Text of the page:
The Narrowing Participation report by the adult education body Niace ("Adult learning slump hits Labour heartland hardest", May 8) suggests that participation in adult learning is at its lowest level since this Government gained power, with the poor and manual workers among the hardest hit, despite record government investment.
Our National Adult Learning Survey (Nals) - last conducted in 2005 - showed a substantially higher level of people participating in learning, and an increase in participation among those from lower socio-economic groups. We will undertake another survey as it is important we have an accurate picture. We don't agree with Niace that we should abandon our skills strategy, especially after the UK Commission for Employment and Skills has underlined the importance of investing in skills if we are to become a world-class economy by 2020.
To question our decision to invest in skills - and by doing so to restate the worn-out argument that support for informal learning and support for qualifications-bearing learning are incompatible - is to miss the point.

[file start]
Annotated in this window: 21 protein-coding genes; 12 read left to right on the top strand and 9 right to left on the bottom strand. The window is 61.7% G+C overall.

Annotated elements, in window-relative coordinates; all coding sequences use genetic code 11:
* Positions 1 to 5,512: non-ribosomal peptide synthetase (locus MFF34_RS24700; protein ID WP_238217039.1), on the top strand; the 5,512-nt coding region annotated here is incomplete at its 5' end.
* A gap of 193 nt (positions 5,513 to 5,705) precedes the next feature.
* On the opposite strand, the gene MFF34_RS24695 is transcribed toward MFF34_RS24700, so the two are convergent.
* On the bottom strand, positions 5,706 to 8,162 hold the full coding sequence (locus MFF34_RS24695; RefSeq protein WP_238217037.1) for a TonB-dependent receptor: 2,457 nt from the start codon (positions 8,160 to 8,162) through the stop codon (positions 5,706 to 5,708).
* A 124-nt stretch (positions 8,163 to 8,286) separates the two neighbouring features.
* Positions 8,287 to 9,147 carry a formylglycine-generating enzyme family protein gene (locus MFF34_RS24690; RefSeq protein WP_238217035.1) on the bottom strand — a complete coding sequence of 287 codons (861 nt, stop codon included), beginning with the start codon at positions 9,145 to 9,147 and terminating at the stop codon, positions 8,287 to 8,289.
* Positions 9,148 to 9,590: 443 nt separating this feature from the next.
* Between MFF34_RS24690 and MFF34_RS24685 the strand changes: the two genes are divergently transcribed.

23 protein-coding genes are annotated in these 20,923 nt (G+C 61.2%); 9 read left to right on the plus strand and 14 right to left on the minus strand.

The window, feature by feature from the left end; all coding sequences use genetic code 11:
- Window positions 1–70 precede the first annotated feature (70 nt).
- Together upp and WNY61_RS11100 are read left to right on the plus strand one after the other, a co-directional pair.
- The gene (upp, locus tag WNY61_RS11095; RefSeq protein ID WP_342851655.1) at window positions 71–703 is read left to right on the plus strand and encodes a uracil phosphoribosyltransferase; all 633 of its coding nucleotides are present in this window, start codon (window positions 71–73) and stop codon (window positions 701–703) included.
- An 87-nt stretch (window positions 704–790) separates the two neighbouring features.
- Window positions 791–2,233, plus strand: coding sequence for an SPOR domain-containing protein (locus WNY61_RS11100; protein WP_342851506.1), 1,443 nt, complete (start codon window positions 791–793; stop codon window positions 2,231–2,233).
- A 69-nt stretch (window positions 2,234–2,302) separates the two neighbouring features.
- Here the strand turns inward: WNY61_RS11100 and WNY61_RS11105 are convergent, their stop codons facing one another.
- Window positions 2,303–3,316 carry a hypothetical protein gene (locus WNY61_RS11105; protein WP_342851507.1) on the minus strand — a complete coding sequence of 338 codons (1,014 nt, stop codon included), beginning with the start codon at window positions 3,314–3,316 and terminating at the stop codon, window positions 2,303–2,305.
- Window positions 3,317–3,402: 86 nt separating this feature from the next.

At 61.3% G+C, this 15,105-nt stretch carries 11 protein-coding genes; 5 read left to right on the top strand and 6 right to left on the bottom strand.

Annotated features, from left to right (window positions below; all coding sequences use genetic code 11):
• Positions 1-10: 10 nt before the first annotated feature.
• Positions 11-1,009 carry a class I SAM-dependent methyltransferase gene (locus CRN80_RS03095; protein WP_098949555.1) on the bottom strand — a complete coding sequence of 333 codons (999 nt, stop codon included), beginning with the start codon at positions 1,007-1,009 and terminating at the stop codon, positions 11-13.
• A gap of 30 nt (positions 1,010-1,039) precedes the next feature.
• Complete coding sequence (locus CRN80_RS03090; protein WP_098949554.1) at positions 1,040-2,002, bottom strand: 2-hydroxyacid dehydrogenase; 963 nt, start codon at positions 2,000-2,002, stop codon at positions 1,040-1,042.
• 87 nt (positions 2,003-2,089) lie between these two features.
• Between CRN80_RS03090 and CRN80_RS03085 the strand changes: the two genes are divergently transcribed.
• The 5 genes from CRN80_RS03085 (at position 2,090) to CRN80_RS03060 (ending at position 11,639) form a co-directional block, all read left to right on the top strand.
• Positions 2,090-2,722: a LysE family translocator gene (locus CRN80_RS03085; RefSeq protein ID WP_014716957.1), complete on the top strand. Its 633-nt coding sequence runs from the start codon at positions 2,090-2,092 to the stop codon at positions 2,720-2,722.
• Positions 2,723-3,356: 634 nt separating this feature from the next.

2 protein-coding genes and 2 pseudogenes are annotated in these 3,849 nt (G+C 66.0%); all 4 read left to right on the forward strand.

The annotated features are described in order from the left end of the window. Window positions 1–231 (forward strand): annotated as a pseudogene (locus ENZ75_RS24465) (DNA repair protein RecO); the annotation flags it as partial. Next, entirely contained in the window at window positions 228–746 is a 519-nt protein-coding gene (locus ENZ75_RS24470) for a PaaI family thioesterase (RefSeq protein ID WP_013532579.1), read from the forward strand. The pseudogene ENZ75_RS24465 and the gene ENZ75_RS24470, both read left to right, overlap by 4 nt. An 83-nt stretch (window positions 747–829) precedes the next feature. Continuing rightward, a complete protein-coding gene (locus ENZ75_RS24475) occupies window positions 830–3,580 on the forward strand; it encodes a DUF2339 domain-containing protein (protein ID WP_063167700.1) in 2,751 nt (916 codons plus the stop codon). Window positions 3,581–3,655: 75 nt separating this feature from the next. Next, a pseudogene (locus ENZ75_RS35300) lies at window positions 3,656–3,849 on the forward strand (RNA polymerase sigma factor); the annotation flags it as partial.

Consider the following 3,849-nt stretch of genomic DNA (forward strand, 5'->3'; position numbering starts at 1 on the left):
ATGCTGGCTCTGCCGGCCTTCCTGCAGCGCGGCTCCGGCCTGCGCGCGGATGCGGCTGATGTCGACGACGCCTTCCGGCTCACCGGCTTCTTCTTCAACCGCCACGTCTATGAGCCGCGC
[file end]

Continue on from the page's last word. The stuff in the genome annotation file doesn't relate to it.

The other Niace report published this week - Who Should Pay for Lifelong Learning? - bears this out. It shows that the public agrees with the Government that public funding should focus on the courses that help people to learn the basic and vocational skills they need for sustainable employment or further learning. I think it shows that we are making exactly the right use of the funds we have by targeting those who need most help with basic skills and vocational learning, but also offering some help to those who wish to learn for pleasure.
Sion Simon, Further education minister.